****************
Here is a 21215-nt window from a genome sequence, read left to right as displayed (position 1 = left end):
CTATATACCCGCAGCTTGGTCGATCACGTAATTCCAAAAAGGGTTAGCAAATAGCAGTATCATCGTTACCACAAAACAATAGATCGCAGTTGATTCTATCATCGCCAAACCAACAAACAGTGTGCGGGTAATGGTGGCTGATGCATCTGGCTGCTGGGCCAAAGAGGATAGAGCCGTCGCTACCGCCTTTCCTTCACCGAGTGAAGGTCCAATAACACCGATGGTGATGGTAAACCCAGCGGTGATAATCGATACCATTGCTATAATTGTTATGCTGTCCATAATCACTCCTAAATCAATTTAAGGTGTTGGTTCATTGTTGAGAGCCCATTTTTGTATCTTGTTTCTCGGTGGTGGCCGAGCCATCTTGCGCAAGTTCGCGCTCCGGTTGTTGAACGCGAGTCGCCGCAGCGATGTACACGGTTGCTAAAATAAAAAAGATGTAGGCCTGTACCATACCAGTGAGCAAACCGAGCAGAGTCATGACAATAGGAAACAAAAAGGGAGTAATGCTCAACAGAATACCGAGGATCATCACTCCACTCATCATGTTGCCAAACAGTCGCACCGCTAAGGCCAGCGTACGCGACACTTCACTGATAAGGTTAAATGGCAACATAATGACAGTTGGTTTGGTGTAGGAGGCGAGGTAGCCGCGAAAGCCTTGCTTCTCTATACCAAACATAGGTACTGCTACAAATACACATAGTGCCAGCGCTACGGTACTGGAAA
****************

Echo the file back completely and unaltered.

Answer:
Here is a 21215-nt window from a genome sequence, read left to right as displayed (position 1 = left end):
CTATATACCCGCAGCTTGGTCGATCACGTAATTCCAAAAAGGGTTAGCAAATAGCAGTATCATCGTTACCACAAAACAATAGATCGCAGTTGATTCTATCATCGCCAAACCAACAAACAGTGTGCGGGTAATGGTGGCTGATGCATCTGGCTGCTGGGCCAAAGAGGATAGAGCCGTCGCTACCGCCTTTCCTTCACCGAGTGAAGGTCCAATAACACCGATGGTGATGGTAAACCCAGCGGTGATAATCGATACCATTGCTATAATTGTTATGCTGTCCATAATCACTCCTAAATCAATTTAAGGTGTTGGTTCATTGTTGAGAGCCCATTTTTGTATCTTGTTTCTCGGTGGTGGCCGAGCCATCTTGCGCAAGTTCGCGCTCCGGTTGTTGAACGCGAGTCGCCGCAGCGATGTACACGGTTGCTAAAATAAAAAAGATGTAGGCCTGTACCATACCAGTGAGCAAACCGAGCAGAGTCATGACAATAGGAAACAAAAAGGGAGTAATGCTCAACAGAATACCGAGGATCATCACTCCACTCATCATGTTGCCAAACAGTCGCACCGCTAAGGCCAGCGTACGCGACACTTCACTGATAAGGTTAAATGGCAACATAATGACAGTTGGTTTGGTGTAGGAGGCGAGGTAGCCGCGAAAGCCTTGCTTCTCTATACCAAACATAGGTACTGCTACAAATACACATAGTGCCAGCGCTACGGTACTGGAAA